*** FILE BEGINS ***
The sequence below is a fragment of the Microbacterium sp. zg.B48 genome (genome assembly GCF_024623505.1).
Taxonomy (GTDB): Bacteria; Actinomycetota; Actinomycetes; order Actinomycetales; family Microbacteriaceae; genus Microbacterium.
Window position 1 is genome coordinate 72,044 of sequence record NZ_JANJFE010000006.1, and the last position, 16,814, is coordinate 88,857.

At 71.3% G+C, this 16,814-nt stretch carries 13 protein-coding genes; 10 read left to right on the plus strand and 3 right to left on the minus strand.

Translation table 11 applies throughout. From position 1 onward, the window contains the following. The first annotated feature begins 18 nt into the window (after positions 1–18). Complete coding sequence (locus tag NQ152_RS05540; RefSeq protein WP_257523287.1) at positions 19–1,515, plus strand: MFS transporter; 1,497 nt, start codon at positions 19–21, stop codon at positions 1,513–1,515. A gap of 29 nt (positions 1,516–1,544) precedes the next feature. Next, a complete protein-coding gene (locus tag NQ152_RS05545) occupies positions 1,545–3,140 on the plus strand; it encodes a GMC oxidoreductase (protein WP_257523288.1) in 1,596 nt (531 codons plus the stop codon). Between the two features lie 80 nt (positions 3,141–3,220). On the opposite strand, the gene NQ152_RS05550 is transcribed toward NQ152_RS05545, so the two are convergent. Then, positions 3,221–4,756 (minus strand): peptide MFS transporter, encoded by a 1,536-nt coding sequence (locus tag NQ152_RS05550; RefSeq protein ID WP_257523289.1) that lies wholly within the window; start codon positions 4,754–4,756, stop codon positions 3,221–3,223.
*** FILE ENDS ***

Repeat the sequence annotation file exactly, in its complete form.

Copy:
The sequence below is a fragment of the Microbacterium sp. zg.B48 genome (genome assembly GCF_024623505.1).
Taxonomy (GTDB): Bacteria; Actinomycetota; Actinomycetes; order Actinomycetales; family Microbacteriaceae; genus Microbacterium.
Window position 1 is genome coordinate 72,044 of sequence record NZ_JANJFE010000006.1, and the last position, 16,814, is coordinate 88,857.

At 71.3% G+C, this 16,814-nt stretch carries 13 protein-coding genes; 10 read left to right on the plus strand and 3 right to left on the minus strand.

Translation table 11 applies throughout. From position 1 onward, the window contains the following. The first annotated feature begins 18 nt into the window (after positions 1–18). Complete coding sequence (locus tag NQ152_RS05540; RefSeq protein WP_257523287.1) at positions 19–1,515, plus strand: MFS transporter; 1,497 nt, start codon at positions 19–21, stop codon at positions 1,513–1,515. A gap of 29 nt (positions 1,516–1,544) precedes the next feature. Next, a complete protein-coding gene (locus tag NQ152_RS05545) occupies positions 1,545–3,140 on the plus strand; it encodes a GMC oxidoreductase (protein WP_257523288.1) in 1,596 nt (531 codons plus the stop codon). Between the two features lie 80 nt (positions 3,141–3,220). On the opposite strand, the gene NQ152_RS05550 is transcribed toward NQ152_RS05545, so the two are convergent. Then, positions 3,221–4,756 (minus strand): peptide MFS transporter, encoded by a 1,536-nt coding sequence (locus tag NQ152_RS05550; RefSeq protein ID WP_257523289.1) that lies wholly within the window; start codon positions 4,754–4,756, stop codon positions 3,221–3,223.